1) Tragedy-of-the-commons type problems, where self-interest causes the outcome to be less good than it could have been for all. There isn't necessarily any short-term vs. long-term problem here; it could be that the only outcome of the process is tomorrow.

2) Short-term decision making for selfish reasons, e.g., someone who is now an elected politician and personally actually cares about the long-term future (diligently saving for retirement etc.) is now cynically making decisions that he knows are bad but look good in the short term, purely because he thinks it will get him re-elected.

3) People genuinely discounting the far future, thinking that the near future is just inherently more important.

1) and 2) are problems of aligning people's incentives with the common good; there is a vast literature on this in economic theory.

3), on the other hand, is a more philosophical problem -- should we discount the further future more? A nice introduction to this is Meghan Sullivan's Time Biases (who argues we shouldn't).


There's a good bit of writing on this in social theory, from the "Tragedy of the Commons" to Marx's work to Habermas' "Between Facts and Norms." I don't know that the concept itself has a particular name — partly because the manifestations of it cross the boundaries of many disciplines, making it difficult to construct a unified framework — but it is not difficult to find people writing about it from one perspective or another.

I tend to think of it as a moral-value scoping issue. The larger the scope of a moral issue, the more difficult it is to evaluate moral standards, and the less simple and definitive moral evaluations become. The bumper-sticker slogan "Think Globally, Act Locally" notwithstanding, most people are unaware of the 'global' extent of their actions, and only think in 'local' terms. What is valuable for me, in this particular moment, is straightforward: a clear and present value. The more removed we get from this 'me-now' solipsism, the less clear and present values become, until (at some fuzzy border on the periphery of our awareness) we shrug off value judgements entirely. That's the perennial problem of social activism: how to get someone to stop shrugging off value judgements that concern us.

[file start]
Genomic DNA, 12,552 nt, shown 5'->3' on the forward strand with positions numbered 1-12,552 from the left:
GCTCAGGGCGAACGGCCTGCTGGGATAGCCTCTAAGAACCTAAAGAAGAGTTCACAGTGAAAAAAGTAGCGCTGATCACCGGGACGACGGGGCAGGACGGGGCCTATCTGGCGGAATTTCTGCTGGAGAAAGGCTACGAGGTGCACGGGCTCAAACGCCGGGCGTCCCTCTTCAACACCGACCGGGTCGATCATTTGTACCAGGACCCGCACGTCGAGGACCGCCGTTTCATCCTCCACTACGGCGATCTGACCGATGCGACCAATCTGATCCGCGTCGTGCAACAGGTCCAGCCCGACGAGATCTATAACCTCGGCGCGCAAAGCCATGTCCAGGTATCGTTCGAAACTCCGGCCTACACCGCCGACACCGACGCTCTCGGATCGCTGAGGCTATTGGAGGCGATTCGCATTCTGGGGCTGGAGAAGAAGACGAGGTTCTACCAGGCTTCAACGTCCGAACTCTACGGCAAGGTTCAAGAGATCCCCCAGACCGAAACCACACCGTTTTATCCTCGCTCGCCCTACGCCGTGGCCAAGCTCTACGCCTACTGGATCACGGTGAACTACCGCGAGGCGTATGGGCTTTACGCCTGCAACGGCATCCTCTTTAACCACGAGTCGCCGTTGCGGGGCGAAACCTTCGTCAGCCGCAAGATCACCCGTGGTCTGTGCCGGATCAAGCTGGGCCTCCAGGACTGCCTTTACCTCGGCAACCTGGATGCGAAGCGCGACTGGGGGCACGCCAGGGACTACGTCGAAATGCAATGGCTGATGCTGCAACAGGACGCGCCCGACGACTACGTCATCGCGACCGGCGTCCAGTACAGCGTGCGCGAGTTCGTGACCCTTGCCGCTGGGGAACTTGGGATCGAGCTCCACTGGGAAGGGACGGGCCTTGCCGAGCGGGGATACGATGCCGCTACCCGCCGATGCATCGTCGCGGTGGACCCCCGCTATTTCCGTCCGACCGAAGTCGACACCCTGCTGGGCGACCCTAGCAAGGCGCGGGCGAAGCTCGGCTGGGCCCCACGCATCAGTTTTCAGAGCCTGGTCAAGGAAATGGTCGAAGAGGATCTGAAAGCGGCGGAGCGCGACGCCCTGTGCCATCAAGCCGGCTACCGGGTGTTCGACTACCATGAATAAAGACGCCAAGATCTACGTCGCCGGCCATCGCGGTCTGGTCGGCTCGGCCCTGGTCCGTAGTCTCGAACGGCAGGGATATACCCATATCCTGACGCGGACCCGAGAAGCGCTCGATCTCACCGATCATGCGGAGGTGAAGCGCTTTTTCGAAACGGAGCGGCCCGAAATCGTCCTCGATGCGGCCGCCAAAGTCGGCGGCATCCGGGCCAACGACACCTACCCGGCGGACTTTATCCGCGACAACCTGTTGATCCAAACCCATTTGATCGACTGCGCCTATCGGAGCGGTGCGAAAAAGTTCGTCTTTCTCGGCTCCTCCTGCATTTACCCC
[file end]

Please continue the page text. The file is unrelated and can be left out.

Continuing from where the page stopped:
So to take the archetypal case, someone builds a factory, the factory produces waste, and the waste has to be dealt with because (from the factory-owner's perspective) the waste makes an unpleasant mess in his backyard. The neatest solution (again, from his perspective) is to pour it into a nearby river. His problem is resolved, and if he's at all aware that his waste-dumping causes problems downstream — he may not be — that awareness is dim and fuzzy and not of much concern to him. People downstream can go and find another river if they have a problem: plenty of rivers in the world that don't run past his factory... Of course, if you made that factory-owner go live in a city downstream, then that city's problems would become his problems, and he'd put more effort into solving them, but short of that draconic delocalization, getting that factory-owner to expand his moral horizons so that the city is included in his moral evaluations is difficult, and the pressing concerns of his own little life and business are always going to weigh heavily in his decisions.